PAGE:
When young I always played around with basic concepts of physics and science. One day a friend and I were in the back of a pick-up truck that was moving along at about 30 miles-per-hour. We had a bag of old apples that he started to throw at the trees as we drove by them. Watching the arc of the apples I realized that if I could throw an apple directly opposite the direction we were going, and at the same velocity relative to me as the truck was moving relative to its surroundings, the apple would fall straight to the ground.

After a few tries we made it work. If you were to stand on the side of the road you would see my friend or I throwing it with some force, yet the moment we released the apple it would go neither forward nor backward. It would simply drop straight down to the ground (we knew we had it right when they didn't roll anywhere).

Now how do you use this kind of playing around to get your thinking outside the box on real life problems? Look for applications for the lessons learned. Considering it now I remember many times seeing a highway repair truck moving along slowly for a mile or more while an employee sets traffic cones down. If there was a device to slide them out at the same speed the truck was moving they would drop nicely onto the pavement at a much faster rate, saving many hours of labor on some projects. Look for applications.

My Lateral Thinking Puzzle

I had the following lateral thinking challenge in the Brainpower Newsletter a while back: A piece of chalk the size and shape of a pea is large enough to make a line just a few meters long. How, then, can you use it to create a circle fifty meters across?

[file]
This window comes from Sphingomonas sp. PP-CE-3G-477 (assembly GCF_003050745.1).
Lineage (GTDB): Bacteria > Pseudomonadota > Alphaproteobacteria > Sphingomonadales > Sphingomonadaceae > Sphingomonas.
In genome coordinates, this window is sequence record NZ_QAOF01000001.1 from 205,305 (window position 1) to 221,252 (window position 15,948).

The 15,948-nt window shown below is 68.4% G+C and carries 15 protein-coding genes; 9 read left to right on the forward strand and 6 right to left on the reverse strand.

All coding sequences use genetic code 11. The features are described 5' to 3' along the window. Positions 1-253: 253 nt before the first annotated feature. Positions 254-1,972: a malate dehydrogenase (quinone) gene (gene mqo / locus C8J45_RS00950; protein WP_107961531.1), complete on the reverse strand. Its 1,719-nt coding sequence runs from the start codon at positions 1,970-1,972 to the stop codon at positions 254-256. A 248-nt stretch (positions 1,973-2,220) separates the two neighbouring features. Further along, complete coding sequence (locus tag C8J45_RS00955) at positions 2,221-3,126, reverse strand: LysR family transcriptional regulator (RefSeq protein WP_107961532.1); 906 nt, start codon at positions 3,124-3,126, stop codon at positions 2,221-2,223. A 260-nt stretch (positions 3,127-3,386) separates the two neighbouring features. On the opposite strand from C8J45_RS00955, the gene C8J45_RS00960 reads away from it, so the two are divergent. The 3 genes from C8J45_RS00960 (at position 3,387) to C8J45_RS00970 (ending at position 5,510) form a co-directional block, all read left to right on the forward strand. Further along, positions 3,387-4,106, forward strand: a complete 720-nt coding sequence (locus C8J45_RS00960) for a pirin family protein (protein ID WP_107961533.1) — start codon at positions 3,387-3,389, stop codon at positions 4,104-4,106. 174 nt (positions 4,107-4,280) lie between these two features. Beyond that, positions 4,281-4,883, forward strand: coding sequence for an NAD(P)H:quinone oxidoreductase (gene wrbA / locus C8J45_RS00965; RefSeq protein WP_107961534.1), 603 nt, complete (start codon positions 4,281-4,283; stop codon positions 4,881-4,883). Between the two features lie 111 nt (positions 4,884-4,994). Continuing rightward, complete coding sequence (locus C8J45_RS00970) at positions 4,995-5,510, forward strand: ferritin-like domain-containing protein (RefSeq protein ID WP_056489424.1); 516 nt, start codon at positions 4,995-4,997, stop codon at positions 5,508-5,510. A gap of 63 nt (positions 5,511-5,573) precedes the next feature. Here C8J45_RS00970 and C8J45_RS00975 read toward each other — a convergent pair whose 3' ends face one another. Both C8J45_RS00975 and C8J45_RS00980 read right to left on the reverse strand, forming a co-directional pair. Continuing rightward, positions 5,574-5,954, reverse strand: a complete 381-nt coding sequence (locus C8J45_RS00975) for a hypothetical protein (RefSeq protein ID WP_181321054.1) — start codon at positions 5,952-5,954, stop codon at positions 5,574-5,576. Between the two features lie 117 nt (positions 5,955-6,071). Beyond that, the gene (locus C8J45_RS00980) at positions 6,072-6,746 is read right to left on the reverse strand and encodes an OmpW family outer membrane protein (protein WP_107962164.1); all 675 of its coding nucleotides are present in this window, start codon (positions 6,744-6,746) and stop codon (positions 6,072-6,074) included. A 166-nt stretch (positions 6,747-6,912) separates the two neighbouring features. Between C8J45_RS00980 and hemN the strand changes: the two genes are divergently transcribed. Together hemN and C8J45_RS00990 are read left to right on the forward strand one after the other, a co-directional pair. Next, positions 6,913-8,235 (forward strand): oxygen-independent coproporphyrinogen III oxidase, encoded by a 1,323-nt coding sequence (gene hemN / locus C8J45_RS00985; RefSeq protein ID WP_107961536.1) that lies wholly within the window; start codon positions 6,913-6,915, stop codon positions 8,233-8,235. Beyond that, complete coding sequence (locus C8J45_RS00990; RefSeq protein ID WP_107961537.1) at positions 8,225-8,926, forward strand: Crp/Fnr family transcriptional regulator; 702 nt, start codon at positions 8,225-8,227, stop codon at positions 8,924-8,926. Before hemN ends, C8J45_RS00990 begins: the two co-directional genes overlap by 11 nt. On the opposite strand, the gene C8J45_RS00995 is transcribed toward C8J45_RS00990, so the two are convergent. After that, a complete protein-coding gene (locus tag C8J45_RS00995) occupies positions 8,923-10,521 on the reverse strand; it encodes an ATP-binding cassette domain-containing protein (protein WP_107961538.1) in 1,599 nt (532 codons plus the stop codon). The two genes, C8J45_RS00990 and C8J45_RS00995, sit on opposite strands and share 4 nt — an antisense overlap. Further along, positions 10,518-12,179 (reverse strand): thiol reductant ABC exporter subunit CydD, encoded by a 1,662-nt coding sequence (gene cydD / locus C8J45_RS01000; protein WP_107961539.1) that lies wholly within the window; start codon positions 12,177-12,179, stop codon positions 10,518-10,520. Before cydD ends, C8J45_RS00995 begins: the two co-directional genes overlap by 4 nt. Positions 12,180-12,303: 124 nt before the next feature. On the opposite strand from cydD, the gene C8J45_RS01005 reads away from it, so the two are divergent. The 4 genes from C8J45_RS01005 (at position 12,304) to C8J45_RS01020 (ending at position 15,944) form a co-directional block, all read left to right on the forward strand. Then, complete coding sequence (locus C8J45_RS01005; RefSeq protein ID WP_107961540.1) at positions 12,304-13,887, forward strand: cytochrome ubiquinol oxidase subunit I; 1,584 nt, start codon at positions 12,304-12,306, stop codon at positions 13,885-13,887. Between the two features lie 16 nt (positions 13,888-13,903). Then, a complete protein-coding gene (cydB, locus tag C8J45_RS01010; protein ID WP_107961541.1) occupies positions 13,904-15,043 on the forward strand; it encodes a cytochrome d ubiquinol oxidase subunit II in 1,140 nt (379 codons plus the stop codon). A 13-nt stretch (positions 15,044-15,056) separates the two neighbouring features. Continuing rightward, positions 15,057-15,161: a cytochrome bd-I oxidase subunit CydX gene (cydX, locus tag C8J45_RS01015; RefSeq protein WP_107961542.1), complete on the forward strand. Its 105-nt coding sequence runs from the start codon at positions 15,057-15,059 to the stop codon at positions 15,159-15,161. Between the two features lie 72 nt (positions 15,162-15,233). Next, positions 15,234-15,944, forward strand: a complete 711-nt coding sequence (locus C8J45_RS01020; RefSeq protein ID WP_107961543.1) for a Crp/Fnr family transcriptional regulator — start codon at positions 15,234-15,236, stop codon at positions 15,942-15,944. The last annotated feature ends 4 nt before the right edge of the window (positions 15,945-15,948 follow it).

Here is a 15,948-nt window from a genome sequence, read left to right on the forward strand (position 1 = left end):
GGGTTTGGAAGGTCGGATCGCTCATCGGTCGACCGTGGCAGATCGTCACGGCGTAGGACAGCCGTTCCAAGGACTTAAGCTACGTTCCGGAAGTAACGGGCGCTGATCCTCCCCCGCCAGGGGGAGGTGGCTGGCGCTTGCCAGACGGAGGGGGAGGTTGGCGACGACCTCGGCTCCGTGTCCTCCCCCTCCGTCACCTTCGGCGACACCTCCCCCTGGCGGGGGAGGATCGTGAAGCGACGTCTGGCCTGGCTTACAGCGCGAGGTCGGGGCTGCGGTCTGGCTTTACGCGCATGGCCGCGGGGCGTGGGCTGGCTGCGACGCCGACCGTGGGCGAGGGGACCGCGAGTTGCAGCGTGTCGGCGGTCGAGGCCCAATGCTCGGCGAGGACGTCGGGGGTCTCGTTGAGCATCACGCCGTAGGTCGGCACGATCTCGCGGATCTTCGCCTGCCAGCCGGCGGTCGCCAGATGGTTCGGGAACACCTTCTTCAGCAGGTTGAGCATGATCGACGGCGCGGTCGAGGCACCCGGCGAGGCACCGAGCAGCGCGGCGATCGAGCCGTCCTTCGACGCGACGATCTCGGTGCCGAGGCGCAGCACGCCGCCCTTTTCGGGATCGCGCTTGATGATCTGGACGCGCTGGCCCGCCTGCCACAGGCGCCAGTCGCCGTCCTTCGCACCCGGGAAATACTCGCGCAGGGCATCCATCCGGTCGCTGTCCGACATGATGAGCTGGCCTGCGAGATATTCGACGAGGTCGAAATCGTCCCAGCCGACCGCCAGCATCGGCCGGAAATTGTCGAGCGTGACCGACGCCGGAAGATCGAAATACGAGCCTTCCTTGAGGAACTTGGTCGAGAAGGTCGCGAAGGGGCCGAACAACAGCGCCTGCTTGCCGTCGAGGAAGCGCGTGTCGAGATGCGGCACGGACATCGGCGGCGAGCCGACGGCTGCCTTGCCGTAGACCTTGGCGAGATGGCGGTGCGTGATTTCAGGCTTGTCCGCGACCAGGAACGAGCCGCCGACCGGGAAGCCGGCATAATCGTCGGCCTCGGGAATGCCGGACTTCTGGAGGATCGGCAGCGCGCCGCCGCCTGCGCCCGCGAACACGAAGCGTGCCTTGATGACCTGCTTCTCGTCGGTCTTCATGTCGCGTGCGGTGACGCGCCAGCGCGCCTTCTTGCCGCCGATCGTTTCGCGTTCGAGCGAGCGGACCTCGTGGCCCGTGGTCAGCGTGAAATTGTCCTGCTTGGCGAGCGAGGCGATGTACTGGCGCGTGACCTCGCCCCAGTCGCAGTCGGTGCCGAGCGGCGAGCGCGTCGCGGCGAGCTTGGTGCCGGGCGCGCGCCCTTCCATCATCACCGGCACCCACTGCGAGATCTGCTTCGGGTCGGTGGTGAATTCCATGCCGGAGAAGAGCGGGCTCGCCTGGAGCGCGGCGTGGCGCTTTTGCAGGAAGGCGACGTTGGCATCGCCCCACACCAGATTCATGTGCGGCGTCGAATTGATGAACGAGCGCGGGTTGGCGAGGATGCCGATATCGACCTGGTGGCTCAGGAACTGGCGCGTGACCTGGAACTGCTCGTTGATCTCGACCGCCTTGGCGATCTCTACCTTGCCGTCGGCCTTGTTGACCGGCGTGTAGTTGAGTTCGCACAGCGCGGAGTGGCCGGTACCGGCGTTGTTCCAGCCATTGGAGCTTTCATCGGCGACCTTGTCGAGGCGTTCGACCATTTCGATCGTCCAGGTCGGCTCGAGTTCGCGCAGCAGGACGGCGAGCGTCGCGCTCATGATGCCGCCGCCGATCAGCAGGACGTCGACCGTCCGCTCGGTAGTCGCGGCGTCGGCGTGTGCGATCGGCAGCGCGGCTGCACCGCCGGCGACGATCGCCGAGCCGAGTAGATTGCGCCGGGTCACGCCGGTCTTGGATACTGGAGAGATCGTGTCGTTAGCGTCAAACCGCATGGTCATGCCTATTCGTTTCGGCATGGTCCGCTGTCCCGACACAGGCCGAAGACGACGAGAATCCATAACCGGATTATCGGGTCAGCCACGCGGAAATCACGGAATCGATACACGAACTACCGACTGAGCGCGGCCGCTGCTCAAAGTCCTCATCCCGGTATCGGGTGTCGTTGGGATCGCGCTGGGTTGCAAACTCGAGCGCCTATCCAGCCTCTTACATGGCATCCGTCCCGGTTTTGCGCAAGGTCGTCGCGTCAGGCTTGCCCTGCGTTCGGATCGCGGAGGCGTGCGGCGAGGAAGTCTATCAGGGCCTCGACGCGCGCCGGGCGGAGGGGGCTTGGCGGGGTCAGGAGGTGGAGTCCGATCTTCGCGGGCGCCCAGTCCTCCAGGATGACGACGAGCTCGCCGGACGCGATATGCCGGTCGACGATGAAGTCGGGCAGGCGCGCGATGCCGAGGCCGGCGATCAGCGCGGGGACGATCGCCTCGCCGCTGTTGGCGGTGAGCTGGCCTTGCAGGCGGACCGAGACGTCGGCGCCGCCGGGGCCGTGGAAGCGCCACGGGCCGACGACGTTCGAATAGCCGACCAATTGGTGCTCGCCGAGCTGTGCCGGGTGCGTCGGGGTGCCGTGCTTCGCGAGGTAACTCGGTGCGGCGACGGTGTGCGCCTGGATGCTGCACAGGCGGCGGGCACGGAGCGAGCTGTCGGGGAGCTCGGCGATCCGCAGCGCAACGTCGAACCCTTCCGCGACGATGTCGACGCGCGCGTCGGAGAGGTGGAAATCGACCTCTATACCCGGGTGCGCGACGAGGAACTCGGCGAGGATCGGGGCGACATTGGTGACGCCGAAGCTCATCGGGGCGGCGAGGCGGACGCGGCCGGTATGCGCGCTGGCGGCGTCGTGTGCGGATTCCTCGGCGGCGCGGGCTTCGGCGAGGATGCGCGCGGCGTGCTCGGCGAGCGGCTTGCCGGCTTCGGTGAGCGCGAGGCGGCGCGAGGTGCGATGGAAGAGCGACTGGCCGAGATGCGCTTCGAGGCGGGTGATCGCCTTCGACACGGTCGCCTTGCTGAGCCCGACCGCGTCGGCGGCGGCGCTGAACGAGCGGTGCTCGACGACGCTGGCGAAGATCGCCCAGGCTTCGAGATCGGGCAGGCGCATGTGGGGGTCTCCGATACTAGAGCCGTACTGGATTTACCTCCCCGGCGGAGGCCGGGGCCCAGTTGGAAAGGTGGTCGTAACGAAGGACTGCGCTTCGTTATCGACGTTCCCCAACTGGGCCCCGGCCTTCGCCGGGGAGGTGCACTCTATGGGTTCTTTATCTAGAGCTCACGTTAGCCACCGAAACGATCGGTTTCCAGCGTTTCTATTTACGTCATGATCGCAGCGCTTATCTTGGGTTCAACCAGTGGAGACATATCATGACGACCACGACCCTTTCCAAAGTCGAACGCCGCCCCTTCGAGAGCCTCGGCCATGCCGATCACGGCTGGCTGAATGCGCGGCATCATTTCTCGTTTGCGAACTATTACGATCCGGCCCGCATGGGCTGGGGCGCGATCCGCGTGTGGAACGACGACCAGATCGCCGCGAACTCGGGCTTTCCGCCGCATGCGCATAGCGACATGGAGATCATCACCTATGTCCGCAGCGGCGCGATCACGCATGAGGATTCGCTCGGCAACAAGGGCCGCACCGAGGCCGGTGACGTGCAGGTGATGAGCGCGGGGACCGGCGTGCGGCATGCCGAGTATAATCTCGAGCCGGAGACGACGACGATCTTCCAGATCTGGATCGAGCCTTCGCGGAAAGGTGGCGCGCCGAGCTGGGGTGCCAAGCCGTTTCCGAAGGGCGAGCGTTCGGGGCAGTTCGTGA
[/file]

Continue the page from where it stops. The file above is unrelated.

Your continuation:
I think the solution that I offered was to throw it in the middle of a pond of still water, because the ripple created would expand out to a perfect circle of fifty meters. But subscribers emailed me several other good solutions, all possible because they didn't limit themselves to the usual makings of "the box," such as the assumption of a continuous line, or using the chalk itself for a line. Mark a circle in the sand using the chalk, suggested one. Another had the idea to make a dotted line for the circle, perhaps drawing an inch of the line every couple feet.

Identify those assumptions that other are making and that you are making (a car has to have wheels, a war has to be fought with guns, a restaurant has to have seats). That's what the box is made of. Challenging those is how you get your thinking outside the box.

My Kite Propulsion Boat

I had a small sail boat when I was younger, and I also used to play with kites. Regular sail boats are complicated, with masts, booms, and keels, but a simple kite can propel a canoe or other boat. I tried it with a rowboat once, so I know that it works. A para-sail would be light to carry and simple to use. (I imagine that, like many of my ideas, this has been done many times before, so feel free to email me if you've seen "kite sails" for sale for boaters.)

Combining different ideas in this way - starting with our own experiences - is a great way to get out of the box with your invention and business ideas.